1. I have to begin my six on Saturday today with Blackeyed Susans because I consider them a namesake, and they bloom at the time of my birthday in mid June. (For those reading After Eden in email, I remind you to click on the blue post title and view it in your browser to see the featured photo and the best layout.) Providing bright yellow accents throughout the wooded garden and growing in single and multiple clumps elsewhere, Rudbeckia hirta is a North American native that is of additional interest to me because it is reportedly naturalized in China. It is nice to know that one of our natives is now common to China since many attractive plants native to China are naturalized in the US. Trust me though, I do not count Chinese privet, Ligustrum sinense, among those attractive imports.
2. Although I just featured a bumble bee on a rosinweed flower on Wednesday 9 June, my fascination with bees–and rosinweed , or silphium–compels me to include a few photos today. Rosinweed is a native perennial wildflower noted by the Pollinator Conservation Program of the Xerces Society as of special value to bees. Although the leaves are coarse and the buds are tight and rough, the flowers are bright yellow and stand three to four feet in the air. They hold on for a rather long time, too. Interspersed in places with the Blackeyed Susans, they draw the attention of people and bees.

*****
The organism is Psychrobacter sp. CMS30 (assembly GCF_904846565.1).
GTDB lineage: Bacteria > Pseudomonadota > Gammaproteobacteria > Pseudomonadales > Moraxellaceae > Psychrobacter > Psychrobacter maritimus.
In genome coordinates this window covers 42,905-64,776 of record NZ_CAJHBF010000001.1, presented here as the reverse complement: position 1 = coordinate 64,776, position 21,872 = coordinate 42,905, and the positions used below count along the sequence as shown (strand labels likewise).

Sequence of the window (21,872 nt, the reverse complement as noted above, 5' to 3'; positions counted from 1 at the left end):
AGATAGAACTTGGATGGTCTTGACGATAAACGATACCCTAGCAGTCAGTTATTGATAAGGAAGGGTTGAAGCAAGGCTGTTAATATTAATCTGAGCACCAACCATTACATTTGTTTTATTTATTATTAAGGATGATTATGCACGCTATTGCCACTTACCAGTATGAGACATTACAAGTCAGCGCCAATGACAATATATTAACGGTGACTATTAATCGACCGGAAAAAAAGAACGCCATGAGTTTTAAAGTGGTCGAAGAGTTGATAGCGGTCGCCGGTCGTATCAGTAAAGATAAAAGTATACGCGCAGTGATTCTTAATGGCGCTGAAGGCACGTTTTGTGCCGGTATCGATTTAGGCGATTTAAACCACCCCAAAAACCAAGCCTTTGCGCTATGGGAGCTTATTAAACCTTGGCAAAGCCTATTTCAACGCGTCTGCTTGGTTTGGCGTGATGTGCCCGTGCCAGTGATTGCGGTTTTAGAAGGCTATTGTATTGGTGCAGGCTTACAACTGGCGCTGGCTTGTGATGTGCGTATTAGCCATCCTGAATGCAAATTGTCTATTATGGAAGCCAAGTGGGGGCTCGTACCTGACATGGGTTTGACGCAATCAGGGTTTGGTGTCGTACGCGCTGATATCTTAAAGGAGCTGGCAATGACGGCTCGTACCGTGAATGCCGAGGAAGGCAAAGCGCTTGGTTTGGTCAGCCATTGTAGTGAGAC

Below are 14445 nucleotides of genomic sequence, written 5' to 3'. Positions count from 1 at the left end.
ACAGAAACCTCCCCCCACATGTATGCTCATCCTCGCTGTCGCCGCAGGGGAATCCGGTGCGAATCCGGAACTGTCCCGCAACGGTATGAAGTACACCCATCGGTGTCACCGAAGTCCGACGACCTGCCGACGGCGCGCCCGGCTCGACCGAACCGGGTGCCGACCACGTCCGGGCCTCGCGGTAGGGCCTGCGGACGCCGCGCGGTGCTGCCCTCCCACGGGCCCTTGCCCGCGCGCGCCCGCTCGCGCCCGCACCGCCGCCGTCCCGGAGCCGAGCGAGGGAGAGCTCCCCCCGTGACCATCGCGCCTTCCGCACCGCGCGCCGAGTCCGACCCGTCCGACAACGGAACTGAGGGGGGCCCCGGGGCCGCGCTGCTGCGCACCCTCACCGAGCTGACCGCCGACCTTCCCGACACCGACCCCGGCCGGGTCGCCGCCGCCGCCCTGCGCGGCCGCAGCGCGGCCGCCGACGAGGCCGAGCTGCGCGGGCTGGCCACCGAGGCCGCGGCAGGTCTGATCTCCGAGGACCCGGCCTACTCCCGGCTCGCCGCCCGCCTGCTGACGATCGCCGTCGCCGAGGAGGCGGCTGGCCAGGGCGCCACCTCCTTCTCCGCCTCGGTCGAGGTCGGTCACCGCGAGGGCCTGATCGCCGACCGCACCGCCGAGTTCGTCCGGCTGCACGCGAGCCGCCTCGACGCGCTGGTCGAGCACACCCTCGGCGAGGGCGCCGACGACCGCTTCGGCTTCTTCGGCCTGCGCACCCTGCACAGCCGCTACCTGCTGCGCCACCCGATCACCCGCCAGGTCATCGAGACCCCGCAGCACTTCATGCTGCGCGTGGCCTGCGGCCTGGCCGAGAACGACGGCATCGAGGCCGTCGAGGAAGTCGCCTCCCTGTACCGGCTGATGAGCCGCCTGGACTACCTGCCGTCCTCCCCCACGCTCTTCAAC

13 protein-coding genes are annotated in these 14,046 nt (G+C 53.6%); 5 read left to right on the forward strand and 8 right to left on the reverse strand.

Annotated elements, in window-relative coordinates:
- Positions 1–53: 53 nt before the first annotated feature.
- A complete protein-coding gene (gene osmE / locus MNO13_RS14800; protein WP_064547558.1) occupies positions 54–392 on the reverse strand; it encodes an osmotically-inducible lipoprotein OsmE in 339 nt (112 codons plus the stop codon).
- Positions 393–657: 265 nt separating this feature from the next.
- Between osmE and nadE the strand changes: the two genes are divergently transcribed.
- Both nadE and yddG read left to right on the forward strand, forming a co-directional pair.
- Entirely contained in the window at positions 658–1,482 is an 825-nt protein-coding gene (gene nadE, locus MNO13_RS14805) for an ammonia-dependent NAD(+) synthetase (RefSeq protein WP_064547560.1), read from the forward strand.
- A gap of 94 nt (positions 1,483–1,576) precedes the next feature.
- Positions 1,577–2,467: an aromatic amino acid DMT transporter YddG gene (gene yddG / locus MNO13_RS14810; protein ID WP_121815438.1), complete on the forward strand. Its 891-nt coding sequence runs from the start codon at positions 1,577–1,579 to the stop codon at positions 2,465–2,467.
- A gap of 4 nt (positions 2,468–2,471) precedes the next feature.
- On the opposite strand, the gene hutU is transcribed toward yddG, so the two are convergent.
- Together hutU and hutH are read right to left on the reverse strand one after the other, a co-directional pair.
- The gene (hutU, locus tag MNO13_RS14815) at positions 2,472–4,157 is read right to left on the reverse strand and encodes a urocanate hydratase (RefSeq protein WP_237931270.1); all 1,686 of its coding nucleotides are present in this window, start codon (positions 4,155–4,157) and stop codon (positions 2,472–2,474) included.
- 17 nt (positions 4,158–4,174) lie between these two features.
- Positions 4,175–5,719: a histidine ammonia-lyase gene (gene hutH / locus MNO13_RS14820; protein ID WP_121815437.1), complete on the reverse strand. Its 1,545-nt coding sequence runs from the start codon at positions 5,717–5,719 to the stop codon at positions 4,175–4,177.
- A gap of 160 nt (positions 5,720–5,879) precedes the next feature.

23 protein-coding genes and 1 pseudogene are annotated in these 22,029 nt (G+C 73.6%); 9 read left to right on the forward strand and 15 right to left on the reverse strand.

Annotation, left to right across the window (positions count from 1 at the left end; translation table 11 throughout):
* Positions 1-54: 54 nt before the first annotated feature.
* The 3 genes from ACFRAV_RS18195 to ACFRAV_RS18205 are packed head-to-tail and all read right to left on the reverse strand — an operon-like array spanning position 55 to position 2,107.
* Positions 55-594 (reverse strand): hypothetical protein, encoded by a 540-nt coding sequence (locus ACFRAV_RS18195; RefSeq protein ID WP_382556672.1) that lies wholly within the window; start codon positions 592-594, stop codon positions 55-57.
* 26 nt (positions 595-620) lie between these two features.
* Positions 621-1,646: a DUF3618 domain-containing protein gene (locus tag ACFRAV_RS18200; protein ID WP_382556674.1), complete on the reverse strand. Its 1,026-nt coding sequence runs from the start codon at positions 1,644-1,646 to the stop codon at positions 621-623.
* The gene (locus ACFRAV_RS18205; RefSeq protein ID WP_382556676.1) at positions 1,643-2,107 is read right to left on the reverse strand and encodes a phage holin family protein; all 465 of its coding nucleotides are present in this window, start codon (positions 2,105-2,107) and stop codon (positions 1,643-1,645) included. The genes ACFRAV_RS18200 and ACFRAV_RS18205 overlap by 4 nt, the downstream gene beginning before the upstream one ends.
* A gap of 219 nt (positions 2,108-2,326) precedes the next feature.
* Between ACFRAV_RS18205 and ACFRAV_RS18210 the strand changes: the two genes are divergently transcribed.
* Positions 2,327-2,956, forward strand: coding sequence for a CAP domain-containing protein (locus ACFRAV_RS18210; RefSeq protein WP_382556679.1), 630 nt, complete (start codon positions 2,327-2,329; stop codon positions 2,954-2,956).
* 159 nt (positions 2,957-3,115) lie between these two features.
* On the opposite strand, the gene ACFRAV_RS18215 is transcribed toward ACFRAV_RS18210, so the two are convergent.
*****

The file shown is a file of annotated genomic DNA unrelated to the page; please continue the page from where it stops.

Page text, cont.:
3. Just beginning to bloom is another native wildflower, skullcap. Scutellaria is in the mint family, and skullcaps have a history of various uses in traditional herbal medicine, an area into which I am not brave enough to venture. But, there is interesting reading there for anyone interested in doing a little research. I don’t know the specific species growing in the wooded area of the garden, but they are attractive for a short time once in bloom. Before blooming, however, they are easy to overlook.
4. I can identify only one of the three daylily varieties in flower this week, Hemerocallis fulva, also known as orange daylily, tiger lily, and ditch lily. And, certainly they can be found flourishing along roadside ditches in Alabama. They are not, however, native; rather they are Asian.
5. I have a large patch of Crocosmia Lucifer that has produced lots of foliage for years but very few blooms. Last year when I was thinning out that patch, I planted a few bulbs in another spot that gets a little more sun. The result is below. Not a stunning show by any means, but at least these plants are producing blooms. I suppose a few more transplants are in order this year if I can find some more really sunny spots.
6. I call the composition below fountain with purple petunias, impatiens, and propane. I will sign off on that artistic note : ) and remind readers to visit the site of SoS’s major-domo, The Propagator to see his six, find links to other gardens, and check guidelines for joining in with the rest of us.